Drink of the Week: Bone Machine at Third Rail

Lou Bustamante
The icy stare of a Bone Machine Cocktail
Some bartenders hate doing it, others relish it. Like it or not, naming a cocktail has an impact. Some names are certainly more utilitarian and descriptive of their ingredients than others, but those that aren't help create expectations, define a mood, and craft a story of a drink's character and past.

When I saw the Bone Machine ($10, bourbon, oloroso sherry, amaro, bitters) on the menu at Third Rail under the Spiritous section, I imagined it was named after a ruthless mixed-martial artist. An extremely slow and packed ride on the T line -- one in which a drunk young professional was threatening to topple over and crush us for the entire 30 minutes -- necessitated something with intensity in the place of mercy. This drink was the perfect remedy, more grappler than brute; the bourbon's strength, the sherry's blatant audacity, and the amaro's citrus wallop landed a deliciously dark strike directly on my mouth.

See Also:- Drink of the Week: Catching the Paris to Milan at Range
- Jerky & Cocktails: Third Rail Opens in Dogpatch Tomorrow
- Drink of the Week: Sacramento Cocktails

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The Sea Star: Who Wouldn't Love a Fancy Dogpatch Dive?

Categories: Dogpatch, Opening

Pete Kane
The Last Laugh: Siete Leguas Reposado, Luxardo, Green Chartreuse and lime)
If memory serves, the original Sea Star was sort of a hyper-dive, with linoleum flooring and giant signs for crappy beer, and it had probably been there since Seals Stadium opened. A couple of years ago, it became the Goat. Now it's the Sea Star again, and it's basically everything you could want in a fancy dive (unless you're the type to find that phrase to be such a contradiction in terms that you'll live out your days in self-imposed exile from a good time).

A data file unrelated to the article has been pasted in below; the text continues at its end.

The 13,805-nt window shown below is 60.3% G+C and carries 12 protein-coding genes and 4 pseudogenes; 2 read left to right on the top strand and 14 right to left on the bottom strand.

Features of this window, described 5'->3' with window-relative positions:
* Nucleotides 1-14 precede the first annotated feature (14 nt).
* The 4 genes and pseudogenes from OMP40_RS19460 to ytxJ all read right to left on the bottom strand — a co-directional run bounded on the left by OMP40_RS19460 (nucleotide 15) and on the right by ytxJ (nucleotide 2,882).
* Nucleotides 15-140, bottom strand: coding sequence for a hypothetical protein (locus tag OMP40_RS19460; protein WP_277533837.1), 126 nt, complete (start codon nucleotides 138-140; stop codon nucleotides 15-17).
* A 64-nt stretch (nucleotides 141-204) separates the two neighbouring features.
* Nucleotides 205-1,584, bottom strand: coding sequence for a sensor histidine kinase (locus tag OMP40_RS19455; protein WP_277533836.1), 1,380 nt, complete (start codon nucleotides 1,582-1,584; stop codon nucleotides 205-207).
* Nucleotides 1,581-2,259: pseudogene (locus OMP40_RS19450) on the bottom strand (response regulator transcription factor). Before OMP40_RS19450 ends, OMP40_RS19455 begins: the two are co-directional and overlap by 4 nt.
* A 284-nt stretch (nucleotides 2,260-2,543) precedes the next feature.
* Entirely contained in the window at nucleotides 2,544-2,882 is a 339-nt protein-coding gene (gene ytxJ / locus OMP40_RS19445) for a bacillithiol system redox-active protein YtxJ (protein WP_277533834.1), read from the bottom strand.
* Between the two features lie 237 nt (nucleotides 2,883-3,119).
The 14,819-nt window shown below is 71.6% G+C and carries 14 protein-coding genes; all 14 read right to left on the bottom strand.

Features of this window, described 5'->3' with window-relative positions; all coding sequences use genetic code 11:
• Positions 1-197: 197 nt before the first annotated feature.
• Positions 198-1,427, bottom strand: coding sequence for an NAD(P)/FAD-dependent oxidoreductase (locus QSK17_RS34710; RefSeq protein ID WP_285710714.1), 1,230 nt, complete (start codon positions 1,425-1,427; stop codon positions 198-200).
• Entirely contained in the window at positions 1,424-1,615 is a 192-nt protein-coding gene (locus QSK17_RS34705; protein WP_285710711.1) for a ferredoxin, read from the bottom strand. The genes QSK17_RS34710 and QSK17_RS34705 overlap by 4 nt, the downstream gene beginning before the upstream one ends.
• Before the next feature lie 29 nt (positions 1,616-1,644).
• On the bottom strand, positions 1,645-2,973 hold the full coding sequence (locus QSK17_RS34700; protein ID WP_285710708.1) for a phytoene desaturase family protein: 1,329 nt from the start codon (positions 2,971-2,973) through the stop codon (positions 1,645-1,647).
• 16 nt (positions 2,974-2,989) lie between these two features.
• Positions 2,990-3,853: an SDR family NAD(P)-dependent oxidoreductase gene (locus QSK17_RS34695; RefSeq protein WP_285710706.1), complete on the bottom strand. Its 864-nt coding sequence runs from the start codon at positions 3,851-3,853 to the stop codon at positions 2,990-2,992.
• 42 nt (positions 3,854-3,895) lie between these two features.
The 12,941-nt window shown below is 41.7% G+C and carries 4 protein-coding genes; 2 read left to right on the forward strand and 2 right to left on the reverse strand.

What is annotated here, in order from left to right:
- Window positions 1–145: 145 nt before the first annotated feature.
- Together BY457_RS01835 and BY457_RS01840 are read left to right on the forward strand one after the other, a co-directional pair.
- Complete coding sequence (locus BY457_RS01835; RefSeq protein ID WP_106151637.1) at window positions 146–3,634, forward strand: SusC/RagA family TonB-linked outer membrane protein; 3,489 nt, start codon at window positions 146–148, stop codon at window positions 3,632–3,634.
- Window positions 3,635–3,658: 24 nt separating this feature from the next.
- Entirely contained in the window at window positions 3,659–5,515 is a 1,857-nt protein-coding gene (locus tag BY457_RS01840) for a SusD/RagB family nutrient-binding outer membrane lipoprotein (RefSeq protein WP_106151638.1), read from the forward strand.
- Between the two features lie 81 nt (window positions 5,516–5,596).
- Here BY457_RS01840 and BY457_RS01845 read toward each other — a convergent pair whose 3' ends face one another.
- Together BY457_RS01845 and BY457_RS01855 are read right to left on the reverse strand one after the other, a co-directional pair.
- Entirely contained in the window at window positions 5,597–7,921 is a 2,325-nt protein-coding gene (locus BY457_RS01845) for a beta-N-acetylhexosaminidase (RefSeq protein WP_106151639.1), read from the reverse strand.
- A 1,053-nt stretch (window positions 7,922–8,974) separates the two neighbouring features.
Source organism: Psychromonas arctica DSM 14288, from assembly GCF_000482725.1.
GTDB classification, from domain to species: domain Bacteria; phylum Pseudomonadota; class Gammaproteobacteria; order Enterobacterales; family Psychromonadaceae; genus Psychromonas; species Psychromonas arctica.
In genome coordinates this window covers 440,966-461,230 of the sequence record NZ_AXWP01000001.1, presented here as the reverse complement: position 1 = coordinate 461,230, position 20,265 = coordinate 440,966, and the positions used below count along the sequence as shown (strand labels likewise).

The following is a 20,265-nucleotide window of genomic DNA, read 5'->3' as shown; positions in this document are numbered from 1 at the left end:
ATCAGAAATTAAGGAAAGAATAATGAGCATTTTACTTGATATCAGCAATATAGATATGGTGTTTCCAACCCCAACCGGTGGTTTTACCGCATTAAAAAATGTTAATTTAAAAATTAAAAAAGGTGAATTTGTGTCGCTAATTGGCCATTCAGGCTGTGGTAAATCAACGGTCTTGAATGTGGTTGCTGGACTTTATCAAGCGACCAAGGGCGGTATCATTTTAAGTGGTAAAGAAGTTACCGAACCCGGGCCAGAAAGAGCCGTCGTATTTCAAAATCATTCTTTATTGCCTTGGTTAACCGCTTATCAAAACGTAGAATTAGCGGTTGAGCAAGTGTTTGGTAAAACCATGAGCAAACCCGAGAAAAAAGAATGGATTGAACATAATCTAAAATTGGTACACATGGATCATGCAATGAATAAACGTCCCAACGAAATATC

See Also: Stripped-Down Excellence at Long Bridge Pizza in the Dogpatch
Fanciful Cocktails and Pedagogy at SRO, inside Oddjob in SoMa

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Stripped-Down Excellence at Long Bridge Pizza in the Dogpatch

Categories: Dogpatch, Opening

Pete Kane
The Sausage Pizza at Long Bridge

The Dogpatch is kind of a mystery. It's the city's anti-urban village, largely bereft of conveniences and amenities but increasingly full of great things to eat and drink. And now the explosion of pizza places is no longer limited to Mission's southern tier, with Long Bridge Pizza Company up and running on Third. Sign-less and nondescript from the street, and a little on the drab side overall, it's a commonsense operation that plugs a serious hole on Third Street (nearby Piccino being a somewhat higher-end pizza experience).

See Also: Salt + Fat = Excellence at the Pizza Shop in the Mission